How do we renew our souls on Yom Kippur? What is the meaning of the Kol Nidre prayer? How do we understand the confessions of sin in the prayerbook today? This year Temple Israel is introducing Mishkan HaNefesh, the new High Holyday prayer book for the Reform movement. Join us as we explore the Yom Kippur service.
Worship with Joy: The Mystery, Majesty, and Ecstasy of Prayer
Wednesday, October 5, 6:30 p.m.
How do I find meaning at services? Do I need to believe in God to pray at the synagogue? How do I get the same inspiration from services as my Orthodox friends?
This workshop will help you explore the services as a guide for spiritual renewal. We will discover the hidden stories of the prayerbook and the ways its wisdom can bring inspiration to our lives. The Rabbis from the Talmud, Jewish mystics, and modern thinkers will be our guides as we explore the traditional structure of the service and the experience and way we can make prayer a meaningful experience today.
The Lost Art of Jewish Cooking!
Wednesdays, October 5, 19 & 26 and November 2-16 & 30, 6:30 p.m.
We all love traditional Jewish cooking. Each week we will learn and cook a Jewish recipe with different members of Temple Israel.
The Art of Writing a Torah Scroll: Majesty and Meaning
Wednesday, October 19, 6:30 p.m.
Rabbi Crystal has helped congregations across the United States restore Torah scrolls. He works with a photographer from Johns Hopkins University to document historic scrolls. These include a Torah that came to the United States in 1733 and scrolls from Europe which are 150 to 300 years old. These scrolls contain unique embellishments on some letters to highlight important passages in the Torah. Rabbi Crysral learned about scribal arts. Dr. Ray was a Master Sofer who knew over 2,000 styles of Hebrew script and earned his PhD at Hebrew University.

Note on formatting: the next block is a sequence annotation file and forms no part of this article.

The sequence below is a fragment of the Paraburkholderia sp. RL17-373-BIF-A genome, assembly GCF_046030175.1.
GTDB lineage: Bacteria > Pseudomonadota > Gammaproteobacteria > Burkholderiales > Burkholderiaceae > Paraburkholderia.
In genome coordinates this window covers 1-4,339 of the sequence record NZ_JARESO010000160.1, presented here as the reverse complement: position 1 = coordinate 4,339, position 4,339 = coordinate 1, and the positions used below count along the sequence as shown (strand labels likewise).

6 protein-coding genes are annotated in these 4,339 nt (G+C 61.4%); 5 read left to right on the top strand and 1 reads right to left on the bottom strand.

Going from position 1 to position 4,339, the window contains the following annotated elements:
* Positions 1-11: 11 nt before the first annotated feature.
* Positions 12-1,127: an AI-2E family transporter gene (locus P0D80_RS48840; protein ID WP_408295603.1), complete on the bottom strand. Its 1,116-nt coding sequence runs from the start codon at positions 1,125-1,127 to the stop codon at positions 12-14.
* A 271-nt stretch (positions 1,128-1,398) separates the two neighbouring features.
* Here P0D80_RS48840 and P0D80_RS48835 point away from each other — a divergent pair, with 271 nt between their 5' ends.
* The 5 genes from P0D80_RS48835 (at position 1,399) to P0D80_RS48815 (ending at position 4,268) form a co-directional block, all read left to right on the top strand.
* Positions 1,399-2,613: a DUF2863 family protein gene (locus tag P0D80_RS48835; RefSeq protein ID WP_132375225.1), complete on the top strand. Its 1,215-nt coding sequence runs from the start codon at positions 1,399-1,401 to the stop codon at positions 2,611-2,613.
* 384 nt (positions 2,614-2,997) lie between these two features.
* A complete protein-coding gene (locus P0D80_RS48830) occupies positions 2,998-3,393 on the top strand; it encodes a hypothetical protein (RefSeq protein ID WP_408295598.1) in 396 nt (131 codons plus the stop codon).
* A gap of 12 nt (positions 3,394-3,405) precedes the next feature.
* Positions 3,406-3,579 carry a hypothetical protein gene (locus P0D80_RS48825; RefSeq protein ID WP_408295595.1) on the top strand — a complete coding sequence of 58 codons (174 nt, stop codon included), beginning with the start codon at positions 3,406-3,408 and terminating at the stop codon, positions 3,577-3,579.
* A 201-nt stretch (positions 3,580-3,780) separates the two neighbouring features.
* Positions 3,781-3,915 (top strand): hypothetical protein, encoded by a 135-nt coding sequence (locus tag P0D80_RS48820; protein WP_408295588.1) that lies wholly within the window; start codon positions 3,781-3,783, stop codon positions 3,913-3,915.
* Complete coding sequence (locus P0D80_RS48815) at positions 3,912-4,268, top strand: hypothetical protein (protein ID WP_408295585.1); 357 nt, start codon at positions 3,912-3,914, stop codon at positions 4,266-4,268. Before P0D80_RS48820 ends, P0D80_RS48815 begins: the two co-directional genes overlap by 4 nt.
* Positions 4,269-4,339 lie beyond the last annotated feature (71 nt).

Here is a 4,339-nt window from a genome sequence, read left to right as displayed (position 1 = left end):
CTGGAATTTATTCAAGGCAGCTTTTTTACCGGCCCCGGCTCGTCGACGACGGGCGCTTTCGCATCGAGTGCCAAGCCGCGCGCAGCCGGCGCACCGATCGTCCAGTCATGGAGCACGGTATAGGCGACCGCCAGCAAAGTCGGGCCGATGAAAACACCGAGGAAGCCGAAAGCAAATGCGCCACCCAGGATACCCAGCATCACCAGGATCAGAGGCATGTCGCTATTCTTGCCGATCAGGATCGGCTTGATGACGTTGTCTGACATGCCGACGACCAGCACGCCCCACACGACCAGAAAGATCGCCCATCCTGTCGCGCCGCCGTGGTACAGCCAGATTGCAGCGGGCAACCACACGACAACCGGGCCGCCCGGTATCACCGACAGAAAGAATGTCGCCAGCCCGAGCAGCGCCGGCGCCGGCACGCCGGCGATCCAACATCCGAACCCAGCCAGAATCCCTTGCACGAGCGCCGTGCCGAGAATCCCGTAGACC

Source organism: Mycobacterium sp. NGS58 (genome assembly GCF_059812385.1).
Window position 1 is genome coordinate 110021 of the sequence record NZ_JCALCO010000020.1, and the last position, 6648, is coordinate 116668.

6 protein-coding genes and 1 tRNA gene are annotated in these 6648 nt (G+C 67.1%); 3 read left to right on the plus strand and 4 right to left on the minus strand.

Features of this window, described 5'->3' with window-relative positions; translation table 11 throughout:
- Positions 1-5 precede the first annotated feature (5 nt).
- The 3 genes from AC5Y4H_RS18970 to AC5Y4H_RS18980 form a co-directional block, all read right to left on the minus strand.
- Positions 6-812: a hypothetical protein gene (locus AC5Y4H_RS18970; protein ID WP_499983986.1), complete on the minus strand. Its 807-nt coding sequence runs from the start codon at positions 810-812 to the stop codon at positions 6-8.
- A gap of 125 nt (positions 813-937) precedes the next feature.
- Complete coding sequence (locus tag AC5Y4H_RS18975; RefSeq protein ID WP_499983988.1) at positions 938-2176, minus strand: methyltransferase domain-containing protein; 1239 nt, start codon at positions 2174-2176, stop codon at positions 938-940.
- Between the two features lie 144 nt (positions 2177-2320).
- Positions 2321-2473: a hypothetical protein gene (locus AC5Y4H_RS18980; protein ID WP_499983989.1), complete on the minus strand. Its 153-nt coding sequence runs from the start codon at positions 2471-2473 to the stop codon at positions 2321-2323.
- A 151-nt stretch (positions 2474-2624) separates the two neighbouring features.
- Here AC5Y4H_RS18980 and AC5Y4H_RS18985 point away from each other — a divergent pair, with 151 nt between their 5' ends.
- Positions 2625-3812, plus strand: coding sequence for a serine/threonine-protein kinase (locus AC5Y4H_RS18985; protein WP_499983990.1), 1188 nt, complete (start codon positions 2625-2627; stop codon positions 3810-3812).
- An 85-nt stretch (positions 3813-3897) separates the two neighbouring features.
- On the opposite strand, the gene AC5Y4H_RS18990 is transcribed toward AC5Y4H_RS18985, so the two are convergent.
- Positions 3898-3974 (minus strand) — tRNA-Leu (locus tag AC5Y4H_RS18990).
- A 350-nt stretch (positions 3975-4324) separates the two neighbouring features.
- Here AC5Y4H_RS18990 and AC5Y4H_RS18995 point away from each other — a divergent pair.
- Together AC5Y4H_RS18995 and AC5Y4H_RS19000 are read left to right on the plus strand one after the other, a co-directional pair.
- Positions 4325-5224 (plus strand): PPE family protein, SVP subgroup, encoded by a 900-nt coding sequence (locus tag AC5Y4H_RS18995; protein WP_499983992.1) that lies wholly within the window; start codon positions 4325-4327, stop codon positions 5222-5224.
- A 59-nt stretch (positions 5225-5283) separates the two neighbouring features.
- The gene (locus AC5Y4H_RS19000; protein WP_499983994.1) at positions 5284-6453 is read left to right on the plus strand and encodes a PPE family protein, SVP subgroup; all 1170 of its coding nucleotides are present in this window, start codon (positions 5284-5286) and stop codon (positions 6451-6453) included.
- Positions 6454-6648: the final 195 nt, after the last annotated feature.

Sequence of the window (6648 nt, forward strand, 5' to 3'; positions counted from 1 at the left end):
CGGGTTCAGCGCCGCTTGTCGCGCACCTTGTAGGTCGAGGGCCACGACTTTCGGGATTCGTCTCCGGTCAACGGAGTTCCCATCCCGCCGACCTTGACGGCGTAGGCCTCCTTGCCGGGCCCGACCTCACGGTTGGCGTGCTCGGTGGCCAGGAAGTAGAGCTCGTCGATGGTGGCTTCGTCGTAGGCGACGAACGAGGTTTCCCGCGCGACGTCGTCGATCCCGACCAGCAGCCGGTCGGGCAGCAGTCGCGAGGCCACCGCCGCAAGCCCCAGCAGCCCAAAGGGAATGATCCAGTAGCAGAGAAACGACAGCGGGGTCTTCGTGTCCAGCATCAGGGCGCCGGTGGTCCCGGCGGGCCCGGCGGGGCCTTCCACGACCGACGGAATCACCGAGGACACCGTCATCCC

What’s It All About God: An Introduction to Jewish Mysticism
Wednesdays, October 26 and November 2 & 9, 6:30 p.m.
Jewish mysticism, Kaballah, and spirituality stand at the forefront of American Jewish life. This search for meaning in Judaism has flourished during the past twenty-five years. Jewish mysticism began with the visions of God as experienced by the Prophets Isaiah and Ezekiel, flourished in Spain in the 13th century and spread through the Jewish world with the Hasidic movement in Eastern Europe. Today, exploration of mystical texts in Judaism is combined with insights from meditation, world spiritual traditions and modern visions of the self and the soul. We will explore mystical texts from the Bible, the master work of mysticism called the Zohar, Hasidic masters and modern rabbis and teachers, including Rabbi Larry Kushner, Sylvia Boorstein and Rabbi Art Green.
A Taste of Talmud: The Most Important Rarely Studied Text in Reform Synagogues
Wednesdays, November 16 & 30 and December 7, 6:30 p.m.
The Talmud was written from 200-500 of the Common Era. It discusses every aspect of Jewish life ranging from contracts and capital punishment to holidays and kashrut. The Torah states a law, for example, “You shall honor the Sabbath day and keep it holy.” The Talmud talks about how we live the law. The Talmud is the standard upon which modern Jewish life is based. This class will introduce major themes in the Talmud including guidelines for constructive debate, the Rabbis’ vision of an ideal society, and the importance of affirming human dignity.
Modifying Genetic Disease: Lifestyle and Nutrition with Dr. Bruce Buehler
Wednesday, December 7, 6:30 p.m.
Building on his class from last winter, Dr. Bruce Buehler continues his discussion on modifying genetic disease.